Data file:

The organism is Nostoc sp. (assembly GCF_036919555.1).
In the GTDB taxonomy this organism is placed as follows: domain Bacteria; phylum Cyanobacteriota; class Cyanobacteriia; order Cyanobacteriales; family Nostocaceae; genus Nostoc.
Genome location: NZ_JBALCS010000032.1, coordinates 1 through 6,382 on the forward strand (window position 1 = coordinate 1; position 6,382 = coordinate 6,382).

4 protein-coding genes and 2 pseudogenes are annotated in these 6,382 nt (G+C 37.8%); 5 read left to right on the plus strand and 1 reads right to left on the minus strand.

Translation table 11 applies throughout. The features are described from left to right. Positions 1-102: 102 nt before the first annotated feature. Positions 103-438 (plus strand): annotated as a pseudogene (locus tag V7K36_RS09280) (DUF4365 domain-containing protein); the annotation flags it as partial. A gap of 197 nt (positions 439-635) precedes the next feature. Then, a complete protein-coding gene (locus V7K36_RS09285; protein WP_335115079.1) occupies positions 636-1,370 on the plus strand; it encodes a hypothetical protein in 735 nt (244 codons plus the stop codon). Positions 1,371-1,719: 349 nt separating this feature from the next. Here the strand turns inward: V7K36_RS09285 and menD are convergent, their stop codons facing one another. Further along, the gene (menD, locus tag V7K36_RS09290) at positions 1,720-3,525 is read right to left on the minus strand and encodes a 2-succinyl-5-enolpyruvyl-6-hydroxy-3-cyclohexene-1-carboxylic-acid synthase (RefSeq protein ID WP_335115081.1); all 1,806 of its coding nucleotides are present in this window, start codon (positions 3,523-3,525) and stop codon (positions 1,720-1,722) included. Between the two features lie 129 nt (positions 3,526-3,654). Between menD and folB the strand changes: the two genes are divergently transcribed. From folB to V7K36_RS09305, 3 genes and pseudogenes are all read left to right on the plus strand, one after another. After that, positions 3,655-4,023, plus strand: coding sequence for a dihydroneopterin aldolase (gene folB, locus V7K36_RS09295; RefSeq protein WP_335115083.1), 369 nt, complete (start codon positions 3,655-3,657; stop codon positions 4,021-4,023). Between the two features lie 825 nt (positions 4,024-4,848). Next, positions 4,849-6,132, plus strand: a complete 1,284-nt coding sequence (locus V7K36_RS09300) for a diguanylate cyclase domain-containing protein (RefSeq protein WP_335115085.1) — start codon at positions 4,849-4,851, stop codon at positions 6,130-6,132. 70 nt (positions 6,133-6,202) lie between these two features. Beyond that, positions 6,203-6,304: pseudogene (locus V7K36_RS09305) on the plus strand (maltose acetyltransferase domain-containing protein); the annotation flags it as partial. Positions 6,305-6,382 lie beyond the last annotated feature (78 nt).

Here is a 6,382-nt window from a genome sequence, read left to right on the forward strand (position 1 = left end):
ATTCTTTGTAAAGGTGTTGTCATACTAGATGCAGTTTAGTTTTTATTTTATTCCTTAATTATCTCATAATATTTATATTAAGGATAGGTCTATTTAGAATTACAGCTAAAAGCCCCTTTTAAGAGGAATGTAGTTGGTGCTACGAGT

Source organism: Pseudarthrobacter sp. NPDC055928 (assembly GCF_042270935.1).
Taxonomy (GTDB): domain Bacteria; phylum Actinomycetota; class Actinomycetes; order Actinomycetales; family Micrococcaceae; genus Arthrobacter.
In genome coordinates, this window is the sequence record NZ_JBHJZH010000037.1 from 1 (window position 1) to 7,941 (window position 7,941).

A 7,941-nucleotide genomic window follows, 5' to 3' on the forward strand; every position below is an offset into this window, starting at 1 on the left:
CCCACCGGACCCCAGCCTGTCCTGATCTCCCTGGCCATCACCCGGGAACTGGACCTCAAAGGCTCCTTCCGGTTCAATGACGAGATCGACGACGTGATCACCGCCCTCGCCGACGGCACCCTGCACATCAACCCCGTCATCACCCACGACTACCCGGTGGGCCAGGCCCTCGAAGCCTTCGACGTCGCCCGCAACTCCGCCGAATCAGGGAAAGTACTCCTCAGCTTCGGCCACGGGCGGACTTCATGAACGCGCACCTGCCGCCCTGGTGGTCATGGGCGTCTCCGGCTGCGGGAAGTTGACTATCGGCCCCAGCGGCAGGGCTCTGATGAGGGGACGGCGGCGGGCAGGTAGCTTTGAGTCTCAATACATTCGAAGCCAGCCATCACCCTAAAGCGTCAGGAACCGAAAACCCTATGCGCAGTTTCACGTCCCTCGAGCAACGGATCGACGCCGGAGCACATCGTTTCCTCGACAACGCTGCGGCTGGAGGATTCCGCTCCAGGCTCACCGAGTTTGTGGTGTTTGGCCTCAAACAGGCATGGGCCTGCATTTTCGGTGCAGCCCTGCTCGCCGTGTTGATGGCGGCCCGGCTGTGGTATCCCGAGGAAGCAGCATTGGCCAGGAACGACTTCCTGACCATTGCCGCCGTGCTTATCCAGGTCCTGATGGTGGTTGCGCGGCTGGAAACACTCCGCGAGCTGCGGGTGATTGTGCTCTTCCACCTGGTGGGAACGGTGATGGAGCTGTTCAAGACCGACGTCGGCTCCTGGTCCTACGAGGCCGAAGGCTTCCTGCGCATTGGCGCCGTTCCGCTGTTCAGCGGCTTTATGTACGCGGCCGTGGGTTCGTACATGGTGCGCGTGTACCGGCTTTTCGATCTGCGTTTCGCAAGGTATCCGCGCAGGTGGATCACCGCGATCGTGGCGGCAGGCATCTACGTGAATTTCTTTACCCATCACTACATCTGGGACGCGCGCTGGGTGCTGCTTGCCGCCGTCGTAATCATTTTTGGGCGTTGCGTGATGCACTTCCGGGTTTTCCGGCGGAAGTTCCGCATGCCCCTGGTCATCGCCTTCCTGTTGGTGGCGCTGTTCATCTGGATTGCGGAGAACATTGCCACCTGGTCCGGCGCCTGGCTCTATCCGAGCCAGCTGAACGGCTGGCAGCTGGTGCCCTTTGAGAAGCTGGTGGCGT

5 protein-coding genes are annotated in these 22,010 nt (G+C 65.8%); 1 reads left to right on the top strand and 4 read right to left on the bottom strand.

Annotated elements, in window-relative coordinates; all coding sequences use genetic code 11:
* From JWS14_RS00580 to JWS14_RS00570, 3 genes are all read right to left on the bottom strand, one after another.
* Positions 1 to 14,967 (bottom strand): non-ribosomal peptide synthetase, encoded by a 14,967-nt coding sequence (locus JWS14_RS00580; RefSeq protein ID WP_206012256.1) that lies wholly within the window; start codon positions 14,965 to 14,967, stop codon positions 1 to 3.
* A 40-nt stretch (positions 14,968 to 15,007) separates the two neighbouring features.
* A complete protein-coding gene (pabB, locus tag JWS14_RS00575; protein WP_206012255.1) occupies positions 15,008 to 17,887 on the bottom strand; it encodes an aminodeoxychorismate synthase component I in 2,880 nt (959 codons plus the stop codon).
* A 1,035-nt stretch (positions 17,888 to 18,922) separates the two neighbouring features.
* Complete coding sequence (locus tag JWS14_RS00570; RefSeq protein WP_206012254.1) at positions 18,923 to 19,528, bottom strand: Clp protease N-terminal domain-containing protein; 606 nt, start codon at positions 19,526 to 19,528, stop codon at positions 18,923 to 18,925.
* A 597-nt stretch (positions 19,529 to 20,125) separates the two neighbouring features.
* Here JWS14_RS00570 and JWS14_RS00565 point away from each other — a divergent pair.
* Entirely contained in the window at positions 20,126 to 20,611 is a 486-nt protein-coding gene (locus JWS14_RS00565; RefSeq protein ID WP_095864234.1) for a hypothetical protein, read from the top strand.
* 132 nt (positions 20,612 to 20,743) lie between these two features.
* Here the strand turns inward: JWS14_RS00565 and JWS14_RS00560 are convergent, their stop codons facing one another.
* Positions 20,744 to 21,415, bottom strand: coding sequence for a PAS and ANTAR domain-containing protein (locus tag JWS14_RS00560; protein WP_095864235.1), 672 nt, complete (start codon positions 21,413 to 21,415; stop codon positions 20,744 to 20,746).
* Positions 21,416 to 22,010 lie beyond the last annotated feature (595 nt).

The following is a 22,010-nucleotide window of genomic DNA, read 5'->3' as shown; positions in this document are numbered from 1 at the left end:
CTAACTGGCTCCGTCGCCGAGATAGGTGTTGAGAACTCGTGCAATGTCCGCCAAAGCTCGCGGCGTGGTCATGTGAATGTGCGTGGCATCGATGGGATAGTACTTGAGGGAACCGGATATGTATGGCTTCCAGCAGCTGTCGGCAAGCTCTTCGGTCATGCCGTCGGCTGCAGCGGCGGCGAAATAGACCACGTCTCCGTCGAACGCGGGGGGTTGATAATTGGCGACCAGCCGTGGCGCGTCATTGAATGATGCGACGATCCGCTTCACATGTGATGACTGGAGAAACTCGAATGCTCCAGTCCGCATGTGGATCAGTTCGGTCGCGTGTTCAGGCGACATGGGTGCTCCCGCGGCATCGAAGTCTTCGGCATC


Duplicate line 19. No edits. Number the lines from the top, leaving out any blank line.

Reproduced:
* A 1,035-nt stretch (positions 17,888 to 18,922) separates the two neighbouring features.